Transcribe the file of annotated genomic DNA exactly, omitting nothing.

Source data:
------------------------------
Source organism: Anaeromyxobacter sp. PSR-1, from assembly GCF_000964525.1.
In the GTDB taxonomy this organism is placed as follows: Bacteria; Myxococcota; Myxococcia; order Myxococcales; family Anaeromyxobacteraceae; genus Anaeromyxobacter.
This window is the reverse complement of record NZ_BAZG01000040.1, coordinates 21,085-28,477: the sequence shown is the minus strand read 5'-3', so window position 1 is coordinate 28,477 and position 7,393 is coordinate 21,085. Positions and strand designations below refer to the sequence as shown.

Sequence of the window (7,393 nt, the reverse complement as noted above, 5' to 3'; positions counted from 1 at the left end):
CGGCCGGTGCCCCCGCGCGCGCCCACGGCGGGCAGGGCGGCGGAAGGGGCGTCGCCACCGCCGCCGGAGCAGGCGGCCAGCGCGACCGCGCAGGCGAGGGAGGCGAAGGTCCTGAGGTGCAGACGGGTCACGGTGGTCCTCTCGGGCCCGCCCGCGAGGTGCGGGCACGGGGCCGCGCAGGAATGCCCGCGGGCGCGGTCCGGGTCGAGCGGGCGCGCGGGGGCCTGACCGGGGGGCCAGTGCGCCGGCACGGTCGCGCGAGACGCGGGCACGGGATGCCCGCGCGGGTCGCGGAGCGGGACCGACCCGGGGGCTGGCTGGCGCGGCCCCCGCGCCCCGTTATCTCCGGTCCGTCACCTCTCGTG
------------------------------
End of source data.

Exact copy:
Source organism: Anaeromyxobacter sp. PSR-1, from assembly GCF_000964525.1.
In the GTDB taxonomy this organism is placed as follows: Bacteria; Myxococcota; Myxococcia; order Myxococcales; family Anaeromyxobacteraceae; genus Anaeromyxobacter.
This window is the reverse complement of record NZ_BAZG01000040.1, coordinates 21,085-28,477: the sequence shown is the minus strand read 5'-3', so window position 1 is coordinate 28,477 and position 7,393 is coordinate 21,085. Positions and strand designations below refer to the sequence as shown.

Sequence of the window (7,393 nt, the reverse complement as noted above, 5' to 3'; positions counted from 1 at the left end):
CGGCCGGTGCCCCCGCGCGCGCCCACGGCGGGCAGGGCGGCGGAAGGGGCGTCGCCACCGCCGCCGGAGCAGGCGGCCAGCGCGACCGCGCAGGCGAGGGAGGCGAAGGTCCTGAGGTGCAGACGGGTCACGGTGGTCCTCTCGGGCCCGCCCGCGAGGTGCGGGCACGGGGCCGCGCAGGAATGCCCGCGGGCGCGGTCCGGGTCGAGCGGGCGCGCGGGGGCCTGACCGGGGGGCCAGTGCGCCGGCACGGTCGCGCGAGACGCGGGCACGGGATGCCCGCGCGGGTCGCGGAGCGGGACCGACCCGGGGGCTGGCTGGCGCGGCCCCCGCGCCCCGTTATCTCCGGTCCGTCACCTCTCGTG